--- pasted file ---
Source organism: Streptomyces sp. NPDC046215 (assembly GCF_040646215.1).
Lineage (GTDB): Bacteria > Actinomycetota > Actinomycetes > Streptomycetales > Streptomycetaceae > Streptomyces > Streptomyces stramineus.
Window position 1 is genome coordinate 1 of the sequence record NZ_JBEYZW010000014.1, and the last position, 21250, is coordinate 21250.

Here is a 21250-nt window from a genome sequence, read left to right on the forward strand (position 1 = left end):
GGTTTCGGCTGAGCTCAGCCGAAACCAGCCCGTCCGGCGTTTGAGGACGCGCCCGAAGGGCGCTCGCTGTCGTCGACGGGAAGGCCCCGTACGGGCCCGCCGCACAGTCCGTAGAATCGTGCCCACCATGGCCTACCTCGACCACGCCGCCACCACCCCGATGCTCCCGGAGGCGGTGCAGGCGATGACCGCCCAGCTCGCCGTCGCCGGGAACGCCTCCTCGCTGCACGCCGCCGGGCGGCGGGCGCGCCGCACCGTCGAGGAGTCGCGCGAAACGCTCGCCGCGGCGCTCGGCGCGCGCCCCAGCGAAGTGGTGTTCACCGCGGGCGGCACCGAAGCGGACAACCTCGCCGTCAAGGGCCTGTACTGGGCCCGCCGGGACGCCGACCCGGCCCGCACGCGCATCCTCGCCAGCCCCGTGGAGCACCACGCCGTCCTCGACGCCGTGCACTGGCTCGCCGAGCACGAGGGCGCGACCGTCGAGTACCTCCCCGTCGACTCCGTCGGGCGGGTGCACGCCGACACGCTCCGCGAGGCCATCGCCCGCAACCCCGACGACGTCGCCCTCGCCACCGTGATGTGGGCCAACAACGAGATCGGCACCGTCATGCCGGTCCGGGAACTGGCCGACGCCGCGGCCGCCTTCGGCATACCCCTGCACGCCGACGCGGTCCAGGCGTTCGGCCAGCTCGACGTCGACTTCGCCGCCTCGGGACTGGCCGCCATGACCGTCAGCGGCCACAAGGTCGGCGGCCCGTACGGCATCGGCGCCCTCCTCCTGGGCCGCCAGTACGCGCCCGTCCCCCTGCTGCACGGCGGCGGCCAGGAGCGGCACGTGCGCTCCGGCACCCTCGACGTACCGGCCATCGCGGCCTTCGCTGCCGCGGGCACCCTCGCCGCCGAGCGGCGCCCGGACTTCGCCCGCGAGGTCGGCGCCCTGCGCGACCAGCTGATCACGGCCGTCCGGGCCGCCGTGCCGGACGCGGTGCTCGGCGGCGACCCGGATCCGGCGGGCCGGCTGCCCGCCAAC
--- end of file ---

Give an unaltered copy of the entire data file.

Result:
Source organism: Streptomyces sp. NPDC046215 (assembly GCF_040646215.1).
Lineage (GTDB): Bacteria > Actinomycetota > Actinomycetes > Streptomycetales > Streptomycetaceae > Streptomyces > Streptomyces stramineus.
Window position 1 is genome coordinate 1 of the sequence record NZ_JBEYZW010000014.1, and the last position, 21250, is coordinate 21250.

Here is a 21250-nt window from a genome sequence, read left to right on the forward strand (position 1 = left end):
GGTTTCGGCTGAGCTCAGCCGAAACCAGCCCGTCCGGCGTTTGAGGACGCGCCCGAAGGGCGCTCGCTGTCGTCGACGGGAAGGCCCCGTACGGGCCCGCCGCACAGTCCGTAGAATCGTGCCCACCATGGCCTACCTCGACCACGCCGCCACCACCCCGATGCTCCCGGAGGCGGTGCAGGCGATGACCGCCCAGCTCGCCGTCGCCGGGAACGCCTCCTCGCTGCACGCCGCCGGGCGGCGGGCGCGCCGCACCGTCGAGGAGTCGCGCGAAACGCTCGCCGCGGCGCTCGGCGCGCGCCCCAGCGAAGTGGTGTTCACCGCGGGCGGCACCGAAGCGGACAACCTCGCCGTCAAGGGCCTGTACTGGGCCCGCCGGGACGCCGACCCGGCCCGCACGCGCATCCTCGCCAGCCCCGTGGAGCACCACGCCGTCCTCGACGCCGTGCACTGGCTCGCCGAGCACGAGGGCGCGACCGTCGAGTACCTCCCCGTCGACTCCGTCGGGCGGGTGCACGCCGACACGCTCCGCGAGGCCATCGCCCGCAACCCCGACGACGTCGCCCTCGCCACCGTGATGTGGGCCAACAACGAGATCGGCACCGTCATGCCGGTCCGGGAACTGGCCGACGCCGCGGCCGCCTTCGGCATACCCCTGCACGCCGACGCGGTCCAGGCGTTCGGCCAGCTCGACGTCGACTTCGCCGCCTCGGGACTGGCCGCCATGACCGTCAGCGGCCACAAGGTCGGCGGCCCGTACGGCATCGGCGCCCTCCTCCTGGGCCGCCAGTACGCGCCCGTCCCCCTGCTGCACGGCGGCGGCCAGGAGCGGCACGTGCGCTCCGGCACCCTCGACGTACCGGCCATCGCGGCCTTCGCTGCCGCGGGCACCCTCGCCGCCGAGCGGCGCCCGGACTTCGCCCGCGAGGTCGGCGCCCTGCGCGACCAGCTGATCACGGCCGTCCGGGCCGCCGTGCCGGACGCGGTGCTCGGCGGCGACCCGGATCCGGCGGGCCGGCTGCCCGCCAAC